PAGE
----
The list of classic horror movies that I’ve seen in my life thus far is embarrassingly short. I’ve only recently watched Child’s Play, The Nightmare on Elm Street, The Shining, and most importantly, IT. In a world full of reboots, it was only a matter of time before Stephen King’s frightening dancing clown was redone with modern technology. Luckily, the new adaptation separates itself enough from the original to be viewed as a terrifying standalone thriller, but at the same time still gives homage to the 1990 miniseries.
One of the main differences, for good or for bad, is the appearance of Pennywise. Tim Curry’s iteration of the clown in the 1990 miniseries was more friendly-looking, using his charm to entice the children of Derry. Bill Skarsgård’s approach to the character was a bit darker than his early 90s counterpart. While Curry went with the seemingly “catch more children with honey” strategy, Skarsgård was just plain creepy throughout the entire movie. The 2017 version of IT was not meant to be a direct reboot of the miniseries, but it is understandable to mentally compare the two, especially during the infamous Georgie scene.
In both adaptations, young Georgie is as happy as a clam when his brother, Billy, helps build him a paper boat to sail in the rainstorm. The boat sails for quite some time until a sewer grate swallows it up. And that’s when the young boy encounters Pennywise. Being a six-year-old boy, Georgie may not fully realize how absolutely disturbing it is to find a clown hanging out in the sewers during a storm (if not in general). The scene continues with Pennywise tricking Georgie into reaching for the boat, the clown biting the boy’s arm clean off, and then pulling him down into the sewer. Here, it’s easy to compare the two scenes and come away wishing Skarsgård’s form as the clown appeared a tad bit more welcoming like Curry’s, but the tone of the 2017 movie is more suited for Skarsgård’s Pennywise.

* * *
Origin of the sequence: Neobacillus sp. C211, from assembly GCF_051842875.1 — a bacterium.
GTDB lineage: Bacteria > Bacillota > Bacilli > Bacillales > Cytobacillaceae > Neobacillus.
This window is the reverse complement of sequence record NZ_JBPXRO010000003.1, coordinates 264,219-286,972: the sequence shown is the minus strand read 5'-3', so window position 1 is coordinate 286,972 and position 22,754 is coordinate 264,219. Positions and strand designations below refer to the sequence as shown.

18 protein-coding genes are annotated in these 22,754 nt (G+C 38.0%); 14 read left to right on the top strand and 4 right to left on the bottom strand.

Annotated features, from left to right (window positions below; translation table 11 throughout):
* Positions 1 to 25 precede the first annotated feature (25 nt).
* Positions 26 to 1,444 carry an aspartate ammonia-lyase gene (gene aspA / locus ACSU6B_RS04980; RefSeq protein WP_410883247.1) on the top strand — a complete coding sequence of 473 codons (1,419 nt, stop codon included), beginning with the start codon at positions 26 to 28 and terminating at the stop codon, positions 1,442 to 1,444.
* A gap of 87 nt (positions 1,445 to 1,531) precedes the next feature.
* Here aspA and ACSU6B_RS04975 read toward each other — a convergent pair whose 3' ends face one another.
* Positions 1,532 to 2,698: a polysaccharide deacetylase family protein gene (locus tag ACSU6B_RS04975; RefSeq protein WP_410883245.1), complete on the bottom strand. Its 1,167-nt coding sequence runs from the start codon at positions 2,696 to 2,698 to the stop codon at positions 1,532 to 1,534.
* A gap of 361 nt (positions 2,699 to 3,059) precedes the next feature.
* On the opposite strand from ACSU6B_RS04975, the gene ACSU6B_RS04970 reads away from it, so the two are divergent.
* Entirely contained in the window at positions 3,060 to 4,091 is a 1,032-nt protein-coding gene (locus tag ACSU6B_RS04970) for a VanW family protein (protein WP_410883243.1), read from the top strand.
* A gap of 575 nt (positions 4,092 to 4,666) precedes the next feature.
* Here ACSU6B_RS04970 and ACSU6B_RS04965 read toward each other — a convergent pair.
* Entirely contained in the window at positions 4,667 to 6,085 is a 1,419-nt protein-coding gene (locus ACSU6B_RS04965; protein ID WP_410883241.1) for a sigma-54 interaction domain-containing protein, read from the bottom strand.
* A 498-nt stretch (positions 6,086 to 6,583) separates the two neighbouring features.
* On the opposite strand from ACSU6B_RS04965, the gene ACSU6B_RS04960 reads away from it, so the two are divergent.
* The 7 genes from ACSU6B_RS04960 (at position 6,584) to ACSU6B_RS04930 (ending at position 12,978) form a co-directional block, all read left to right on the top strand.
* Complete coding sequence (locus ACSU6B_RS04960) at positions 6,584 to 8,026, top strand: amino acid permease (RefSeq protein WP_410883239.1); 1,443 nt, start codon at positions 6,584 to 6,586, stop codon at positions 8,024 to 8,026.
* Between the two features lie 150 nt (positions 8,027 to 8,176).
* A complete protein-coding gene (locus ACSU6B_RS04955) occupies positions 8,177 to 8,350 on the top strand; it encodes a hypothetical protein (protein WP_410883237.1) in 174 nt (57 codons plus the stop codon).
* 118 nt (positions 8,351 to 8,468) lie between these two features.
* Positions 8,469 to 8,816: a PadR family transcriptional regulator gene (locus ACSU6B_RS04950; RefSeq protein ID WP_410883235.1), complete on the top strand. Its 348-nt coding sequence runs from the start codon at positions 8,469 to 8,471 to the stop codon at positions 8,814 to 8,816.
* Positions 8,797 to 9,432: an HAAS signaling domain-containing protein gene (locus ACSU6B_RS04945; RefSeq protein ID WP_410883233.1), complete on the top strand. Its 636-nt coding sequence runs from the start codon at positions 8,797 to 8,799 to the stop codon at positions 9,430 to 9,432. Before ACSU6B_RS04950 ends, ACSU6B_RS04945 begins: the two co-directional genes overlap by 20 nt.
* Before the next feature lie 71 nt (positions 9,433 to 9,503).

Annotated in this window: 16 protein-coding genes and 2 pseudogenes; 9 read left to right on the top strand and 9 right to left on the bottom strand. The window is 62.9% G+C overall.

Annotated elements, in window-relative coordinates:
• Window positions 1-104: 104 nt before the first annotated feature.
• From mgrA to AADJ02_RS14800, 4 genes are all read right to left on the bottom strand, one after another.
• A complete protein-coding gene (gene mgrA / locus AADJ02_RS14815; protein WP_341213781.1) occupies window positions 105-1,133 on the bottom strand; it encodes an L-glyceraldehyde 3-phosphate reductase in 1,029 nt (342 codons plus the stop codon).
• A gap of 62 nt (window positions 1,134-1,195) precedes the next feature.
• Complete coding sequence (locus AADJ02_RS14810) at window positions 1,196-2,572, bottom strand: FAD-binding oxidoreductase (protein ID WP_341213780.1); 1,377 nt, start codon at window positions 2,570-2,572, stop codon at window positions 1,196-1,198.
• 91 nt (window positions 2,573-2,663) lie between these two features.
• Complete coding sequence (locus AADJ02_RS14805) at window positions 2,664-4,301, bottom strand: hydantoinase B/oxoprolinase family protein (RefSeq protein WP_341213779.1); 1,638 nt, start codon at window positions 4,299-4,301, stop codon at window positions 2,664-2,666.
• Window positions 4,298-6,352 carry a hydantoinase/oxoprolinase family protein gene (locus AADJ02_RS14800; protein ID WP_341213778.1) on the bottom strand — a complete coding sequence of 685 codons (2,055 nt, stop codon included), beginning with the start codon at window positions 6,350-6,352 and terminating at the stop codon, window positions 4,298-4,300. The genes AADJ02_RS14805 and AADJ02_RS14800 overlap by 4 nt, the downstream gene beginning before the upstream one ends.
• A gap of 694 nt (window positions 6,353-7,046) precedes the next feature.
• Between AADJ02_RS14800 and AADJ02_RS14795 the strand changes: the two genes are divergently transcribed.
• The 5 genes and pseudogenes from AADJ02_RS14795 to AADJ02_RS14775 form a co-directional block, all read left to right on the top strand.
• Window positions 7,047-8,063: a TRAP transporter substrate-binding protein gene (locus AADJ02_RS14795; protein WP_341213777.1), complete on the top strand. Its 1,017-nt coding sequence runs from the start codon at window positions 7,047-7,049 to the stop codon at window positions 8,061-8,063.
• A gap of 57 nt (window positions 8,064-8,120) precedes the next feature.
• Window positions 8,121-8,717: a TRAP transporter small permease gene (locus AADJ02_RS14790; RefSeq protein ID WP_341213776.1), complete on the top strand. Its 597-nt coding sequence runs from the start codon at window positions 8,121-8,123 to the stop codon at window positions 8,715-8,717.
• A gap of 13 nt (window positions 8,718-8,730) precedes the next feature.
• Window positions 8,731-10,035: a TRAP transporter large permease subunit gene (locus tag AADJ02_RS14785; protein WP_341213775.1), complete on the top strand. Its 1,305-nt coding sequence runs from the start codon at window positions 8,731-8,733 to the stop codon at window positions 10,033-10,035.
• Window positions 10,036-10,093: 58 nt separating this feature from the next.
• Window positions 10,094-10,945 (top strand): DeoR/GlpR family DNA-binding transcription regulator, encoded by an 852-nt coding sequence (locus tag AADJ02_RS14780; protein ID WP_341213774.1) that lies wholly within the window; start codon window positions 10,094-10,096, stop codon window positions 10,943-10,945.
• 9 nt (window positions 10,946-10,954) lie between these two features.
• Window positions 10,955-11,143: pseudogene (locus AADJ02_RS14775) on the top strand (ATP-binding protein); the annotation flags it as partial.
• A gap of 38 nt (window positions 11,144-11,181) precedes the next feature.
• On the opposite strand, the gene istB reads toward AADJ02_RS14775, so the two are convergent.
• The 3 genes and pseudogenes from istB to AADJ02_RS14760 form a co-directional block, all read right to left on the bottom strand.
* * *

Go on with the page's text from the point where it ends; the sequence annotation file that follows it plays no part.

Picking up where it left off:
Other than the appearance and personality of Pennywise, the biggest change between adaptations is the flow. The 1990 miniseries was centered on the kids already grown up in 1985, with flashbacks to their first battle with the clown in the late 1950s. The new IT, also known as Chapter One going forward, revolves around the kids entirely, but in this one, they were kids in 1989. We see from start to finish how each child comes into contact with Pennywise, how the children band together to form the Loser’s Club, and how they overcome their fears to defeat the clown. After the kids have seemingly vanquished the clown, they make a blood pact to return to Derry if Pennywise ever returns. Chapter Two will assumingly pick up 27 years following the kids’ first battle with Pennywise. Director Andy Muschetti has also confirmed that the sequel will return to the 1980s (presumably through the use of flashbacks), and may also touch on the clown’s origin. I hope Muschetti does go into a little more detail on the background of Pennywise and the lore behind the clown’s existence.
Skarsgård’s portrayal of the dancing clown was not the only bright acting spot of the movie. The child actors were all phenomenal in their own unique way. Finn Wolfhard, best known for his role in Netflix’s Stranger Things, was amazing as the smartass, joke-cracking Richie Tozier. At times, Tozier’s comic relief may have felt a bit excessive at times, but overall, having him there to deflect the dread of Pennywise was a nice touch to the film. The other standout performance to me was Sophia Lillis as Beverly Marsh. Lillis depicted a slightly different Bev compared to the miniseries, with her counterpart having a bit of cool, badass vibe to her. The 2017 film stressed that her father sexually harassed the young girl. It’s amazing to see a young actress have the ability to perform under those types of circumstances.
Stephen King’s work has terrorized, frightened, and drawn immense success over the years; nothing’s changed with IT. The 2017 adaptation racked in an estimated $123 million, breaking numerous records along the way: biggest opening weekend in September, biggest opening weekend for a horror movie, and biggest opening weekend for a Stephen King adaptation. I fully expect the dollars to continue pouring in for the film, because IT was a horrifying experience. Skarsgård’s take on Pennywise is a chilling performance; seeing him terrorize the kids by exposing them to their greatest fears is masterful and chilling. Also, seeing the clown’s disembodied victims literally floating in his sewer liar is enough to induce night terrors. With an overall great cast performance by the Loser’s Club and impressive CGI work, IT is poised to be one of the best movies this year.
Final Score: 9/10